Nokia Siemens Selling WiMax Business to NewNet
A week after announcing 17,000 job cuts, Nokia Siemens says it will sell its WiMax business to NewNet, which wants to be a larger player in the WiMax space.
Nokia Siemens Network is selling its WiMax business, more than a year after buying it as part of a larger deal with the former Motorola.
Nokia Siemens announced Nov. 29 that it is selling the WiMax wireless business to NewNet Communication Technologies, a U.S.-based vendor that offers wireless applications and services to telecommunications companies and equipment manufacturers.
Under the deal, NewNet will not only acquire the entire WiMax business from Nokia Siemens, but also all of its related customer and supplier contracts and about 300 employees. The deal is expected to close before the end of the year. No financial details were released.
The deal will enable NewNet, which is owned by Skyview Capital, to rapidly grow its reach in the wireless infrastructure market and become a strong player in the WiMax technology space, according to President and CEO Ron Pyles.
"The addition of the WiMax business would enhance the breadth of NewNet's product portfolio, R&D capabilities, customer relationships and our overall market position in providing wireless infrastructure solutions to carriers on a global basis," Pyles said in a statement. "NewNet recognizes there is enormous potential in providing outstanding products, support and services to operators who have already invested heavily in WiMax technologies as well as those who will do so in the future."
WiMax got a head start on Long-Term Evolution (LTE) in the race toward 4G wireless, but particularly in the United States, LTE is expected to quickly surpass WiMax. Earlier this year, market research firm IHS iSuppli said the number of worldwide subscribers to LTE will exceed that of WiMax by 2012, and will have nine times the number of subscribers by 2014.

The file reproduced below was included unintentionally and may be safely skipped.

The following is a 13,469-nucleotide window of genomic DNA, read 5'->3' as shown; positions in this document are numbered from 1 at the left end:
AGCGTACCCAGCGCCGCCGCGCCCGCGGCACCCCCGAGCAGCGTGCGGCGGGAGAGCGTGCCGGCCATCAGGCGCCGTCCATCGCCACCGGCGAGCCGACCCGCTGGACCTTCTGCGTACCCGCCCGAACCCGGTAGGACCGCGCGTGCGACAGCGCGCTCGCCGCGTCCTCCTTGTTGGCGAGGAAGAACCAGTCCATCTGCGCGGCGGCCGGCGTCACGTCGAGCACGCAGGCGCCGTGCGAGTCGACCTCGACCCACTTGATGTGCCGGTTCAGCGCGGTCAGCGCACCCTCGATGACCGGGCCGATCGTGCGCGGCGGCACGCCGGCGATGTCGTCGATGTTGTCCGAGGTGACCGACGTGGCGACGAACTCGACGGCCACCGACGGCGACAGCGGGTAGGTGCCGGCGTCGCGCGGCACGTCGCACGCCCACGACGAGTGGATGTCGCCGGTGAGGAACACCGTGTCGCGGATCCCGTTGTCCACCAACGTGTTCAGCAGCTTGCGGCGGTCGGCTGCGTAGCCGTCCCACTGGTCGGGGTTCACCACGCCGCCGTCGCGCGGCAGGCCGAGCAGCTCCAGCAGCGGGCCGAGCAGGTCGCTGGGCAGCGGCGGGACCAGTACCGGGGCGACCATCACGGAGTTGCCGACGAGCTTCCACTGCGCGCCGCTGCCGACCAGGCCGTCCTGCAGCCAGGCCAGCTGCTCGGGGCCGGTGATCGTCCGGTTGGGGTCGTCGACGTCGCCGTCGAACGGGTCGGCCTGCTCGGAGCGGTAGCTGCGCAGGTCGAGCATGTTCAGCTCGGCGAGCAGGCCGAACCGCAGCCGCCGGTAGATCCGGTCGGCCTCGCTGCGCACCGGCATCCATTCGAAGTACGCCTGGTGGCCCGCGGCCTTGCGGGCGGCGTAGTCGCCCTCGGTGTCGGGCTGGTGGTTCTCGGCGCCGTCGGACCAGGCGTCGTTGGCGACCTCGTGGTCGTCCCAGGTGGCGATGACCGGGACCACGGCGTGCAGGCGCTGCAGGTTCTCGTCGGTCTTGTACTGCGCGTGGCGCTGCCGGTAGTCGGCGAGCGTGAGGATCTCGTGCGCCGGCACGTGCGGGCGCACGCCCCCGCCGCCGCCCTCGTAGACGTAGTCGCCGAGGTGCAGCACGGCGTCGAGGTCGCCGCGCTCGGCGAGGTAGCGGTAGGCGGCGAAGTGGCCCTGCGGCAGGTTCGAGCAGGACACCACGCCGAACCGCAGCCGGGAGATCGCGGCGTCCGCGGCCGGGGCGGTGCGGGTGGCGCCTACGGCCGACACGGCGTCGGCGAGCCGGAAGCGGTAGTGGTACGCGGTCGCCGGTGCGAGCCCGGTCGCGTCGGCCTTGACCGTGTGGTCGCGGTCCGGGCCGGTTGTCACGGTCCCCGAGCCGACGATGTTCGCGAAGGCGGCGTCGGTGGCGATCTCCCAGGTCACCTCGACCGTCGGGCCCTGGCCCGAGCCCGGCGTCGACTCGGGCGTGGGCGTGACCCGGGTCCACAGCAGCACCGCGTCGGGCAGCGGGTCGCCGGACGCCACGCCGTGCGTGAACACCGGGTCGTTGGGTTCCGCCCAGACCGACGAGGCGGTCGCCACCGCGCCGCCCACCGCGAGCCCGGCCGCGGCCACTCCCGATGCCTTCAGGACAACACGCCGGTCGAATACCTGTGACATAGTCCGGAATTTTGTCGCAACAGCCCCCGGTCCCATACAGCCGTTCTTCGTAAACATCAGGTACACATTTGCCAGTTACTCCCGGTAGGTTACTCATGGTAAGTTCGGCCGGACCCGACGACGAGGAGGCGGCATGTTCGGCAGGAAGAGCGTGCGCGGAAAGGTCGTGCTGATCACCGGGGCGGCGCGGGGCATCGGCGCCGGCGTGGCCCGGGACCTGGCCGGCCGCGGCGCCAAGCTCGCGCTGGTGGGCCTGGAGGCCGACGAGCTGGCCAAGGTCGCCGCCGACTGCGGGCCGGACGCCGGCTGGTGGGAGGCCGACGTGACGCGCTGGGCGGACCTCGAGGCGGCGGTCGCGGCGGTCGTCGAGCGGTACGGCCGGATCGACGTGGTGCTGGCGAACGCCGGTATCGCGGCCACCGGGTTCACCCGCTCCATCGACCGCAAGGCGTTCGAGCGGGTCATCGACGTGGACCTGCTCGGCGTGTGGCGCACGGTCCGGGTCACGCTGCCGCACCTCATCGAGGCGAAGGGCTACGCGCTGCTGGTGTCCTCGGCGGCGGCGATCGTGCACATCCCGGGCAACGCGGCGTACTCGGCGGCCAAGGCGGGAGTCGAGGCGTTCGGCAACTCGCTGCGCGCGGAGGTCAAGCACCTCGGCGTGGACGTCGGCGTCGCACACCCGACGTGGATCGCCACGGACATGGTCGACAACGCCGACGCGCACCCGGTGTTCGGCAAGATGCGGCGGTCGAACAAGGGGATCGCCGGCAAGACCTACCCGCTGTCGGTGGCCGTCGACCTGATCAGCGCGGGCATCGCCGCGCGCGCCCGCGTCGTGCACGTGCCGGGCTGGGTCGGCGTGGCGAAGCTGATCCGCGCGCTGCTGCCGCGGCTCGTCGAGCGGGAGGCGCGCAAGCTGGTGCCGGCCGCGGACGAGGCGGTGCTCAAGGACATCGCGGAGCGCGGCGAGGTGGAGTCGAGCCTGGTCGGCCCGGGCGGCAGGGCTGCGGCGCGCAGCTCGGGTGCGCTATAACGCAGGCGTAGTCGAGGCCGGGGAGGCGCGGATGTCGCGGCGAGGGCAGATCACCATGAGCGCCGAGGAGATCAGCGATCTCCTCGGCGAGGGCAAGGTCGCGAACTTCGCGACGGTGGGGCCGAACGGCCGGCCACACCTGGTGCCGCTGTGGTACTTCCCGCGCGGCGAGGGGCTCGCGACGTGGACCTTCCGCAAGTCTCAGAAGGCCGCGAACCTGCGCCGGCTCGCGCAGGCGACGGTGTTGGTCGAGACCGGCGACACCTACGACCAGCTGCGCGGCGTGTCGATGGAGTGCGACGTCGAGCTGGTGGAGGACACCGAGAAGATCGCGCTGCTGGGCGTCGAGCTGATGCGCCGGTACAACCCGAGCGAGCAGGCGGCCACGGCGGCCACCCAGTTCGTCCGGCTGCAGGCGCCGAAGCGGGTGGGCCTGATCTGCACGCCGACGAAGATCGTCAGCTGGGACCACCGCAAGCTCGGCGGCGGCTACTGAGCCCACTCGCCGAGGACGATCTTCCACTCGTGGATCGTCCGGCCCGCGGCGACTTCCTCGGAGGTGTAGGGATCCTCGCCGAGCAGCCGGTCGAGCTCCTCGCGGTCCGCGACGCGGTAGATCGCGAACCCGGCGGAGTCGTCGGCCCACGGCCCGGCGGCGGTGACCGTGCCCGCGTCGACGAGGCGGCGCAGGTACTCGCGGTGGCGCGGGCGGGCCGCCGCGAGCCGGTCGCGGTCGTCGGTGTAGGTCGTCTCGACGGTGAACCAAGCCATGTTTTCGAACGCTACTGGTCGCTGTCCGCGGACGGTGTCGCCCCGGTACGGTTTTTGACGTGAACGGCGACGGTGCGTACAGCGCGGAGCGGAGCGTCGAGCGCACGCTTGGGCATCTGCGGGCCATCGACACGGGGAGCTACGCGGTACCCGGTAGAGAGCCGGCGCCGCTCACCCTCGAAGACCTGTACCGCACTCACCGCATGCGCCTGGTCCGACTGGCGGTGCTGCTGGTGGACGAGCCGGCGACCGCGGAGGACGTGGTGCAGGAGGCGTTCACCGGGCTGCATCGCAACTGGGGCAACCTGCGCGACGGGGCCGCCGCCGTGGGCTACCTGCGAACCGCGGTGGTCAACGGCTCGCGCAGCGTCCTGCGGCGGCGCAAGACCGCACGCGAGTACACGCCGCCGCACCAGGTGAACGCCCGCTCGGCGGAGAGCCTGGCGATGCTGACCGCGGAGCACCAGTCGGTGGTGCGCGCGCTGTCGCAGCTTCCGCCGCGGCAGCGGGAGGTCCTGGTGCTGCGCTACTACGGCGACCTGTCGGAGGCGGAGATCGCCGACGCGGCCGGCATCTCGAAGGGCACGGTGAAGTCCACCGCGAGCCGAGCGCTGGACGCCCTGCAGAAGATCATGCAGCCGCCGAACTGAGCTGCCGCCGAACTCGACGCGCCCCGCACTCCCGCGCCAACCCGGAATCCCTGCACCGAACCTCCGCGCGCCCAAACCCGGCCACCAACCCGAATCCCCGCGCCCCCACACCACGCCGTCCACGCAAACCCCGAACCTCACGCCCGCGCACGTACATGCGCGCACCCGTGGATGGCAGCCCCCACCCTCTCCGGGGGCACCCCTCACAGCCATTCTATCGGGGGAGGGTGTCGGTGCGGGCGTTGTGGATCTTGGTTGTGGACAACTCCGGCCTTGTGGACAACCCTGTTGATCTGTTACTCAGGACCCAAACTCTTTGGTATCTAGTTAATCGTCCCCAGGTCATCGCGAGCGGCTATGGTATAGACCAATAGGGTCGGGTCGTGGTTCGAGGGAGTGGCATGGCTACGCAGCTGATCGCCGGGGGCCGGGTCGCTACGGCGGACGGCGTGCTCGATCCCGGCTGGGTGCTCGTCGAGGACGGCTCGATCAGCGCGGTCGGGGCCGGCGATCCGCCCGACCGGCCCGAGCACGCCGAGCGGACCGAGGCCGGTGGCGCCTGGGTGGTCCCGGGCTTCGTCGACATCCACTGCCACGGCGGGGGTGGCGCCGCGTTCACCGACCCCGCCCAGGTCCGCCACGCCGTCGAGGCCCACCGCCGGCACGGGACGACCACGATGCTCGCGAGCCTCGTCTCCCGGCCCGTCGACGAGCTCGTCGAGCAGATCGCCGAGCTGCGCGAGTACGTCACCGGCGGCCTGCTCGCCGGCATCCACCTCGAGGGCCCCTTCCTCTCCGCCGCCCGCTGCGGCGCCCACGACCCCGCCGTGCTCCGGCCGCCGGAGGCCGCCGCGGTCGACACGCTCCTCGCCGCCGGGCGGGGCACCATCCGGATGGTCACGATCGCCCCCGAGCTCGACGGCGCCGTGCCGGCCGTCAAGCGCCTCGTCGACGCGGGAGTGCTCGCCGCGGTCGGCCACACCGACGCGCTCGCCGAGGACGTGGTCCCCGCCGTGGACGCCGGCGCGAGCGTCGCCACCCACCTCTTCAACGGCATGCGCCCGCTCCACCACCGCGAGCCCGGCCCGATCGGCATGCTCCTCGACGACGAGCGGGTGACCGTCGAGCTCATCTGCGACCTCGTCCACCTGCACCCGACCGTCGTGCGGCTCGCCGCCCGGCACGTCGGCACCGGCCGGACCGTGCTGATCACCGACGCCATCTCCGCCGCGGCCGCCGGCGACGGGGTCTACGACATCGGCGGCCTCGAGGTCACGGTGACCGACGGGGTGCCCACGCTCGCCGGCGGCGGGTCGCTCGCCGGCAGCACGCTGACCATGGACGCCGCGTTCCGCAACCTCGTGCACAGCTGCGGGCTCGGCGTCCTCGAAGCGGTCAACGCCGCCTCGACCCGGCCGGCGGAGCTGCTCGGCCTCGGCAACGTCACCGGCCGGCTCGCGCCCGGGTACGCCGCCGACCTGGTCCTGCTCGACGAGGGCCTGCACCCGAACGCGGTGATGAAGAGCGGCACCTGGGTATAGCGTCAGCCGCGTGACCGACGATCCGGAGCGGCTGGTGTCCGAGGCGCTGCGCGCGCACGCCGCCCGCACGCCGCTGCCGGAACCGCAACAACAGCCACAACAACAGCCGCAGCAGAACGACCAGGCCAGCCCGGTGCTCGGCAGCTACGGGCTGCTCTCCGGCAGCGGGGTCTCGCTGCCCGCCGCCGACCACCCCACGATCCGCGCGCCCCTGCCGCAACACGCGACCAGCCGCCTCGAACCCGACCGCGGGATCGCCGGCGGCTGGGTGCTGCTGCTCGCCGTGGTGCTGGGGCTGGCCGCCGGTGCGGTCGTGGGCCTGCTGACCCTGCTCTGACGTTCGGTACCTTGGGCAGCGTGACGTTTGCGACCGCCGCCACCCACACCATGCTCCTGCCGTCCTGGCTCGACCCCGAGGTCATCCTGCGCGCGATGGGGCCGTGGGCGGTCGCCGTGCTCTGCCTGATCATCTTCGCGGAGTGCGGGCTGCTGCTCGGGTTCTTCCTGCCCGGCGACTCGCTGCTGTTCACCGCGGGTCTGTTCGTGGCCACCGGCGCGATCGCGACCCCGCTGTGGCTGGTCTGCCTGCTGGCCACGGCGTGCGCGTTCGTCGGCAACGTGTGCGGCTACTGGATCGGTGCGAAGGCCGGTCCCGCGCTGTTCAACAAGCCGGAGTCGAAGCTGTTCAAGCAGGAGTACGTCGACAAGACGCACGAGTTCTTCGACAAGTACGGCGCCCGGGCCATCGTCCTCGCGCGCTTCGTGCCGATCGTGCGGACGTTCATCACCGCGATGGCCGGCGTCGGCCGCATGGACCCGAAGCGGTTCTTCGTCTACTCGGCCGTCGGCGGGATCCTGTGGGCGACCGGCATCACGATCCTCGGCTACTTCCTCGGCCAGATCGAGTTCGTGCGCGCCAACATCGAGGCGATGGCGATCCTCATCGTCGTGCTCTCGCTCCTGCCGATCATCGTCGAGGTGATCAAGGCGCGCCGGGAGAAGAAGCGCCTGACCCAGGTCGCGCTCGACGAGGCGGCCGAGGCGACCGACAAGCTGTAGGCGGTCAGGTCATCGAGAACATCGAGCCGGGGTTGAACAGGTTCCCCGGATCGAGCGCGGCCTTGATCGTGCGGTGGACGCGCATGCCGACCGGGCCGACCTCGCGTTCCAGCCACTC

Sprint began offering WiMax in 2008, but the major wireless carriers are growing out the bulk of their wireless networks on LTE technology.
In July 2010, Nokia Siemens bought all of Motorola's wireless network infrastructure assets for $1.2 billion, a deal that included not only WiMax technology, but also LTE, GSM, CDMA and WCDMA. The deal was seen as a step for Motorola in its eventual efforts to split into independent companies. Motorola completed the split in June, with Motorola Solutions offering enterprise solutions and Motorola Mobility focusing on smartphones and tablets.
"We believe that our current WiMax customers would receive the highest quality products, services and sales support from NewNet," Marc Rouanne, head of network systems at Nokia Siemens, said in a statement. "This transaction would also provide an excellent opportunity for our WiMax employees. We have great confidence in NewNet's plans to become a major WiMax infrastructure provider. The company has a solid track record in acquiring telecommunication businesses and driving revenue growth."
For Nokia Siemens, the deal also comes at a transition point. The company earlier this month announced plans to cut about 17,000 jobs as it redirects its business to focus on mobile broadband. Nokia Siemens, which currently has about 74,000 employees, expects to complete the job cuts by the end of 2013.
"We believe that the future of our industry is in mobile broadband and services-and we aim to be an undisputed leader in these areas," Nokia Siemens CEO Rajeev Suri said in a statement while announcing the upcoming layoffs. "At the same time, we need to take the necessary steps to maintain long-term competitiveness and improve profitability in a challenging telecommunications market."